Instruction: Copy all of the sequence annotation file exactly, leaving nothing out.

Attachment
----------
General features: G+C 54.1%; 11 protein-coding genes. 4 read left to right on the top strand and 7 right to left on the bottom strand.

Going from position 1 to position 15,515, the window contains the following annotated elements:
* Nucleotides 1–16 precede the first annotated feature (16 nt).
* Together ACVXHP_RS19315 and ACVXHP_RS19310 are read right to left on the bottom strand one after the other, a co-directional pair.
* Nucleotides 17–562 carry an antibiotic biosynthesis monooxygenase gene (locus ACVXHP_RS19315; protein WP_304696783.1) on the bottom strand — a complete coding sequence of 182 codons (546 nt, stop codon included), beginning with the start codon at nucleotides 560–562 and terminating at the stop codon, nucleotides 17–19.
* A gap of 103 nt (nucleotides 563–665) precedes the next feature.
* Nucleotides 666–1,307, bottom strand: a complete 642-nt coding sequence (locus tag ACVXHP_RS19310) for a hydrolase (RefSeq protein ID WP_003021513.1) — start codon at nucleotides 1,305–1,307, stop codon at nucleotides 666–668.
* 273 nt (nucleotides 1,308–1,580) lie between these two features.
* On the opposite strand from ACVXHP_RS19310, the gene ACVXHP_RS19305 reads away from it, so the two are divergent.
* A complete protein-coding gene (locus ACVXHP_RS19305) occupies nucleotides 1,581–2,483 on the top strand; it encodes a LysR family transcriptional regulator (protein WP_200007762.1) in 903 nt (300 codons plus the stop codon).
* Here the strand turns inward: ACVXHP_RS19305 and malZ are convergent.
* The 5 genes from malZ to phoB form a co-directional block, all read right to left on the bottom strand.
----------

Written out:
General features: G+C 54.1%; 11 protein-coding genes. 4 read left to right on the top strand and 7 right to left on the bottom strand.

Going from position 1 to position 15,515, the window contains the following annotated elements:
* Nucleotides 1–16 precede the first annotated feature (16 nt).
* Together ACVXHP_RS19315 and ACVXHP_RS19310 are read right to left on the bottom strand one after the other, a co-directional pair.
* Nucleotides 17–562 carry an antibiotic biosynthesis monooxygenase gene (locus ACVXHP_RS19315; protein WP_304696783.1) on the bottom strand — a complete coding sequence of 182 codons (546 nt, stop codon included), beginning with the start codon at nucleotides 560–562 and terminating at the stop codon, nucleotides 17–19.
* A gap of 103 nt (nucleotides 563–665) precedes the next feature.
* Nucleotides 666–1,307, bottom strand: a complete 642-nt coding sequence (locus tag ACVXHP_RS19310) for a hydrolase (RefSeq protein ID WP_003021513.1) — start codon at nucleotides 1,305–1,307, stop codon at nucleotides 666–668.
* 273 nt (nucleotides 1,308–1,580) lie between these two features.
* On the opposite strand from ACVXHP_RS19310, the gene ACVXHP_RS19305 reads away from it, so the two are divergent.
* A complete protein-coding gene (locus ACVXHP_RS19305) occupies nucleotides 1,581–2,483 on the top strand; it encodes a LysR family transcriptional regulator (protein WP_200007762.1) in 903 nt (300 codons plus the stop codon).
* Here the strand turns inward: ACVXHP_RS19305 and malZ are convergent.
* The 5 genes from malZ to phoB form a co-directional block, all read right to left on the bottom strand.